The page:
We hear a lot about burnout these days and the World Health Organization recently classified it as a legitimate medical condition. Why do you think today’s employees are spreading themselves too thin?
Depression rates have doubled over the last decade. I think that indicates it’s not just hard to be human, it’s increasingly hard. Something has changed over the past ten years and I think it’s twofold. I think you’re constantly bombarded by information, we can fill every moment without any time to process or recover, which leads to burnout. We’re hype comparing with unrealistic expectations and when that occurs, regardless of what you’re doing, you feel exhausted. In the mix of that, we’re doing even more than ever before with our brains and feeling like we should do more. It’s a recipe for burnout.
Many studies reveal that taking time off from work can greatly increase employee happiness and reduce burnout. How can companies encourage employees to use their PTO?
Employees lose out by actually not going on a vacation. Leaving paid time off days on the table means you’re accepting a pay decrease. Not taking enough time off dramatically decreases your happiness and productivity. Employees who do take all of their vacation days have a 7 to 10 percent increased likelihood of getting a promotion. At the individual level, we need to consciously take every single one of our allotted days off. At the organizational level, we have to encourage employees to take all of their days off. If we really value our talent’s well-being, we can’t just give lip service to “you matter.” Given the fact that there’s such a positive correlation between taking days off and increased productivity, then I believe companies should incentivize that you take all your days off. If you’re not incentivizing people to take their days off you’re trying to get less out of your employees.
What are some things we can do in our everyday lives to make ourselves happier?
I recommend two small personal habit changes that can have a huge impact on your personal happiness. Happiness isn’t something you inherit, it is something you cultivate. Gratitude exercises can turn genetic pessimists into default optimists. Practicing these two habits helps you work on your “happiness hygiene” and when they become a part of your daily routine, like brushing your teeth. That’s how you start to view the world a little differently.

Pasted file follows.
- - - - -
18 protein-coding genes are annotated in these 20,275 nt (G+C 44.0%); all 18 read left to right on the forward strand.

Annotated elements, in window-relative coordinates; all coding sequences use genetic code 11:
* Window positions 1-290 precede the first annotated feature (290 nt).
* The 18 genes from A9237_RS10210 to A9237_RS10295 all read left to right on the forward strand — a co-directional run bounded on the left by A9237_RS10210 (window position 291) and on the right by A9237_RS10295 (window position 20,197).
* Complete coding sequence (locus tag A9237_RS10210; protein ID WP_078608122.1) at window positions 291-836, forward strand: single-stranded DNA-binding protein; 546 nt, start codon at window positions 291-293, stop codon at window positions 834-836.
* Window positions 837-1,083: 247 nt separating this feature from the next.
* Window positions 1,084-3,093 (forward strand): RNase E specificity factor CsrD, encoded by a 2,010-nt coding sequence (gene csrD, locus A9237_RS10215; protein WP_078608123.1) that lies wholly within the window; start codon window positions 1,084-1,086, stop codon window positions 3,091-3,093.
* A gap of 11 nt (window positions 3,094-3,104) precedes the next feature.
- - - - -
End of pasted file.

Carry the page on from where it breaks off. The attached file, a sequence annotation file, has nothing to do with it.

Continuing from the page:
The first habit is to write down three things you are grateful for that happened in the last 24 hours and why they are important to you. After about 21 days, your brain begins to consciously look for those pinpricks of positivity throughout your day and that changes the way you see and interpret your life.
The second is to write a positive email praising or thanking a person in your life. You’d think you’d run out of close friends and family in a week or so, but then you realize all the other people that impact your life, like your kid’s soccer coach, your high school English teacher, etc. Once you start thanking people, your brain gets addicted to it. You spend the whole day thinking about how great you are for sending that email or text and it improves your relationship with that person.
At the end of the 21-day period, your “social connection score”, which is the breadth, depth, and meaning of your relationships with other people, would be in the top 10 percent of the world. This score is the greatest predictor of your longterm happiness, performance, and resilience. It’s as predictive of how long you will live as obesity, high blood pressure, or smoking. That means a two-minute email or text could impact your life as much as if you stopped smoking.
Is there anything else you want to share about your understanding of happiness?
There are three things that I want everyone to know about happiness:
1. Happiness can be a choice if you apply behavior habits. 2. Happiness is contagious. 3. Happiness is the greatest competitive advantage in the modern economy.
Radical change is possible. We’re not just our genes and environment. If we find a way to creating these positive habits in our lives and our workplaces, we can tip our world away from negativity, stress, and uncertainty to a more positive world.
Lyssa Test is a Sr. Content Specialist at Namely, the all-in-one HR, payroll, and benefits platform built for today's employees. Connect with Lyssa and the Namely team on Twitter, Facebook, and LinkedIn.